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Learning JSF 2

Posted by driscoll on June 17, 2009 at 6:07 PM PDT

Not too long ago, I heard someone complain that the JSF tutorial wasn't ready yet. Now, that's not surprising - the tutorial writing process (for that matter, the book writing process) doesn't actually start until the spec is more or less final, and the implementation is at least Beta (meaning feature complete).

But that raises the question: Suppose you're eager to get started. How do you learn about JSF 2 before all the user-friendly books have been written?

I suggest you go about it the way I do - here's the resources that you can use now, while waiting for the books that will come out.

Read online articles and blogs: This is probably the most obvious suggestion, if you're already here - just paging backward in this blog will get you some good information. But that really only gives you a very limited set of examples.

Read the PDL docs: Here's one that surprises me - most folks don't seem to know that every standard tag is documented in the PDL Docs. While the language of these docs can be a little overspecific and dry, of all of the standard JSF documetation, I find this the most useful.

Read the JSDocs: Not a surprising is that most folks don't realize that we have a standard set of documentation for the JavaScript API for JSF. Again, it's a bit overspecific (it's written that way, in part, because it serves as formal specs in addition to docs), but it does have a lot of good information.

There's also the JavaDocs and the Spec itself, but if often difficult to find something in there unless you know what you're looking for, so instead I recommend you...

Check out the demos: Project Mojarra has a bunch of demo programs, and many of them are really, really simple examples of things you can do with JSF 2. There's also a fair bit of cruft in there, waiting for us to clean it up, but it's probably worth your while. I recommend checking out any demo with "basic" or "ajax" in it's name, as a start. To do this, of course, you'll have to check out the Project Mojarra Source Code (check in the directory marked "jsf-demo"), but that's not such a high bar - it's not necessary to build it to get something out of the demos.

And of course, most importantly:

Ask questions: There's the mail alias, - which requires subscription, but you'll want to see other people's questions anyway. I promise you, the entire dev team reads that alias. There's the JSF Forum - where a lot of really savvy users hang out, helping each other. There's an IRC channel too, ##jsf at - where you'll often find folks from all over the JSF world.

So, to sum up, if you're a bit adventurous and ready to start right now, there's a lot of things that'll get you going. And the books will be along shortly, never fear.

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It is indeed annoying that the facelets PDL docs are so buggy right now. I believe this will get fixed. In the meantime, get the JSF 2.0 refcard from dzone ( Its attribute lists are more complete than the PDL docs.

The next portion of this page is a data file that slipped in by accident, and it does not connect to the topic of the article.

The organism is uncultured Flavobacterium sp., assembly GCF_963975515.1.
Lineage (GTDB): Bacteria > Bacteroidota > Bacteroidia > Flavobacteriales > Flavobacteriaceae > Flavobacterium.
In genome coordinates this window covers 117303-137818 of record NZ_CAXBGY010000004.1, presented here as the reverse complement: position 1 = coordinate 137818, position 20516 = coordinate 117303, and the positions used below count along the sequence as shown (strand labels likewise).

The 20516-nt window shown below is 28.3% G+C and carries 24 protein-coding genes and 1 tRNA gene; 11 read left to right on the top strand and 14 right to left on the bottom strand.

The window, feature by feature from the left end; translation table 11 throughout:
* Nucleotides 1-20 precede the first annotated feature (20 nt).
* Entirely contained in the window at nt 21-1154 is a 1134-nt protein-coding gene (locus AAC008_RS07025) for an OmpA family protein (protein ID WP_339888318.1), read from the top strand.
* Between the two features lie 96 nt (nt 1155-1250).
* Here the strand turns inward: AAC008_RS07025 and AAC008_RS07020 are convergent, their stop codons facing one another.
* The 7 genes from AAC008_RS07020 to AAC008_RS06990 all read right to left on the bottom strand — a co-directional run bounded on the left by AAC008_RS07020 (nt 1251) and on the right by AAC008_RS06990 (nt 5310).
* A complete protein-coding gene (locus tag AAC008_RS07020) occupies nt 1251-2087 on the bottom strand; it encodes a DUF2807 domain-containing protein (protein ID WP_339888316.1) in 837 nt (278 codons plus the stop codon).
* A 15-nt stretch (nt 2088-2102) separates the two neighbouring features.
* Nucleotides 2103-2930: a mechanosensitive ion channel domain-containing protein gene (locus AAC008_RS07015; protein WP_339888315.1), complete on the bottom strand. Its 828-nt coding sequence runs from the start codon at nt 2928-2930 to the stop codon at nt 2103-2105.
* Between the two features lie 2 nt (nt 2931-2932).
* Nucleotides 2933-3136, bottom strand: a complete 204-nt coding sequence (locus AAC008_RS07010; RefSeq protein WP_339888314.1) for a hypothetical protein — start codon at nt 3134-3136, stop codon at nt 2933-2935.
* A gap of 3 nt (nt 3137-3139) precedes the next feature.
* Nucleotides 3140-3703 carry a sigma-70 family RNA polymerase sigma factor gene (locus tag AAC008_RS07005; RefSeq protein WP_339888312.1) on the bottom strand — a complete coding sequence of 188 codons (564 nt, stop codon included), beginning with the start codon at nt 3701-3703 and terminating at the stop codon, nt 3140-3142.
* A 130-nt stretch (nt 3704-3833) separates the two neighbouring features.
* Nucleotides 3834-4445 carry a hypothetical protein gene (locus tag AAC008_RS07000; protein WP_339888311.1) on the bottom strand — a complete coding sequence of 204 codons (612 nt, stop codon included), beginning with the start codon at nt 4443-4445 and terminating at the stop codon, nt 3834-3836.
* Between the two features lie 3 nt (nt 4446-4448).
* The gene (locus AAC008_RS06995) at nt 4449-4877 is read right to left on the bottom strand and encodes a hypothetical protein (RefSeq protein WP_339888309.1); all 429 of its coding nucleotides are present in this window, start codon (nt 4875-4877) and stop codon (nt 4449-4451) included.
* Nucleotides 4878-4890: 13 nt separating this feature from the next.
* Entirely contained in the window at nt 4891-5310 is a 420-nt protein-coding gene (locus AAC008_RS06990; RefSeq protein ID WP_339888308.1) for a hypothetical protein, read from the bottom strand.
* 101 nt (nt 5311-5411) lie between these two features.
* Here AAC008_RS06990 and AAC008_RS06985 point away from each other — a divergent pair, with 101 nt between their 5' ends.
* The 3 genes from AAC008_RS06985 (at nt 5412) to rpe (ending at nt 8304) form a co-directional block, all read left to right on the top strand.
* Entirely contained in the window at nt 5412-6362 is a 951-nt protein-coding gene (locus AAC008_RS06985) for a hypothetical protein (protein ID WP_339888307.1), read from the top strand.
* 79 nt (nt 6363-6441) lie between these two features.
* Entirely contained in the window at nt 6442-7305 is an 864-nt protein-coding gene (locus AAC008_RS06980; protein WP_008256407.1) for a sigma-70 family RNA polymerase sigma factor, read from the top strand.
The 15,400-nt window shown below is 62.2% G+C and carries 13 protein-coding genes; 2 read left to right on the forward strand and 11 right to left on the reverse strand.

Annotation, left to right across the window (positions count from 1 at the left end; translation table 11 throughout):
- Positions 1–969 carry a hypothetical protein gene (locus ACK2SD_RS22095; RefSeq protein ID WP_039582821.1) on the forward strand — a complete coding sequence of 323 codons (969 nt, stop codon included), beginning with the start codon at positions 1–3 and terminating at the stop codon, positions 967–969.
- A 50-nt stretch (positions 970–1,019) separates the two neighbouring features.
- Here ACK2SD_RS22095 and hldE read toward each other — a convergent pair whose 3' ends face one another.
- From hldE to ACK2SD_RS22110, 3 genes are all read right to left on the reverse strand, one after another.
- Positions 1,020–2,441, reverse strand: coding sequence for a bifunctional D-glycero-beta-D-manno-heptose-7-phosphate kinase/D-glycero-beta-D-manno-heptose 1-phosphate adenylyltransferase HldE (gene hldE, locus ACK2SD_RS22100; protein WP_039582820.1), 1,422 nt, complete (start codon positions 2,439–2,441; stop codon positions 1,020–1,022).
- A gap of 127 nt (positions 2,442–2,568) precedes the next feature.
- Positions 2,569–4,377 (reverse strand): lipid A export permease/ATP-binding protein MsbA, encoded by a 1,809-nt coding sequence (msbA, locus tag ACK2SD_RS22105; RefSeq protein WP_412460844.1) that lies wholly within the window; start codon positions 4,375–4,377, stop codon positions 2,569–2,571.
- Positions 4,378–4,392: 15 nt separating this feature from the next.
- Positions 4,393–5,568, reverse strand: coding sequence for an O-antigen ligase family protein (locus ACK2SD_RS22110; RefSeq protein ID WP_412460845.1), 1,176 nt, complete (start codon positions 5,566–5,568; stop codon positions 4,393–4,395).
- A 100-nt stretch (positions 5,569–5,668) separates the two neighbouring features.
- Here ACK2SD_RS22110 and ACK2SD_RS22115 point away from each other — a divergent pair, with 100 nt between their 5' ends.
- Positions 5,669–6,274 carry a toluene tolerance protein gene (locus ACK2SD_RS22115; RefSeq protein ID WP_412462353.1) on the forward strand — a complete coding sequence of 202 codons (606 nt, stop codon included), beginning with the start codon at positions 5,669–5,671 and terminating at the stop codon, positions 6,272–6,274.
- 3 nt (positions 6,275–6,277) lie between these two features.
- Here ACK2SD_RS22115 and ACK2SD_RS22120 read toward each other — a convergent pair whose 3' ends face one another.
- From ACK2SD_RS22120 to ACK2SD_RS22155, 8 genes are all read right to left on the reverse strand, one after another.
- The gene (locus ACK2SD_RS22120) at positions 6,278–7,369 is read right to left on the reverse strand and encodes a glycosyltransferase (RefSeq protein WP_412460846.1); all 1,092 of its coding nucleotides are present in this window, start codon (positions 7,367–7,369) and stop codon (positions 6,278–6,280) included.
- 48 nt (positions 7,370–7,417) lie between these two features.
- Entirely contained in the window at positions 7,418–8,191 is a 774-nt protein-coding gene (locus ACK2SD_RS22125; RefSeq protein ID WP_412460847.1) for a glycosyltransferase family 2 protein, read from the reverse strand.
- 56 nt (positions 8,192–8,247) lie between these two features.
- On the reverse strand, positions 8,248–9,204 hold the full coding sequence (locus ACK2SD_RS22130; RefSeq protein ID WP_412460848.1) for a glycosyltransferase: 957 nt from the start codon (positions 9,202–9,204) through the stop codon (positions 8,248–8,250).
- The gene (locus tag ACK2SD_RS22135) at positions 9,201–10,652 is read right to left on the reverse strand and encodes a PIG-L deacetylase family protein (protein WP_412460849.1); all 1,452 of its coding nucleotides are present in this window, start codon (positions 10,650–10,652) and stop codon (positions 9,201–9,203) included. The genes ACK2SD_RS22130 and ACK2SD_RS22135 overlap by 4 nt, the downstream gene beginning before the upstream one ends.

I've found that the PDL docs aren't always all that useful in that they don't seem to list all of the possible attributes that a developer might be interested in. For example, when I heard about the h:link tag and tried it, I couldn't figure out why it wasn't working. I finally came across an article that showed using outcome instead of action. This isn't explicitly listed in the PDL docs (nor is action on commandLink for that matter). Maybe that's not what the PDL docs are for, but it looks to me like a good place to document these attributes. I haven't found any good reference online for the JSF 2.0 tags. Perhaps the best is the recent refcard, but I don't think even that covers the basic attributes needed to use each tag.

It's worth mentioning that every missing attribute is a bug in the documentation. I've filed h:link missing outcome as bug #1167. I've filed the missing action attribute (and actionListener too!) as bug #1168. I urge you to file bugs as you find them - we'll fix bugs like this for our next release, which should be within a month or so. As for the JSF 2 refcard - Cay's right - it's pretty nice. Just missing the composite tags (from my quick glance). But that may be deliberate, since fitting all that on a single document is getting a little long, as the JSF tag api grows.

While I think that composite components will be used more often than you may guess, I'm at a loss as to what else you could take out to make room. I figured it was a space constraint. In other news, the PDL docs have been patched, and serveral bugs in them fixed, addressing breilly's concern. They should be public by Monday.

Jim--we fought an epic battle getting all that stuff on to the refcard. The limit is 6 sheets since they sometimes print them on card stock as conference giveaways. (I have a JSF 1 refcard that never left my desk until JSF 2 came along.) I figured that composite components are not something you need every day, so it had to go.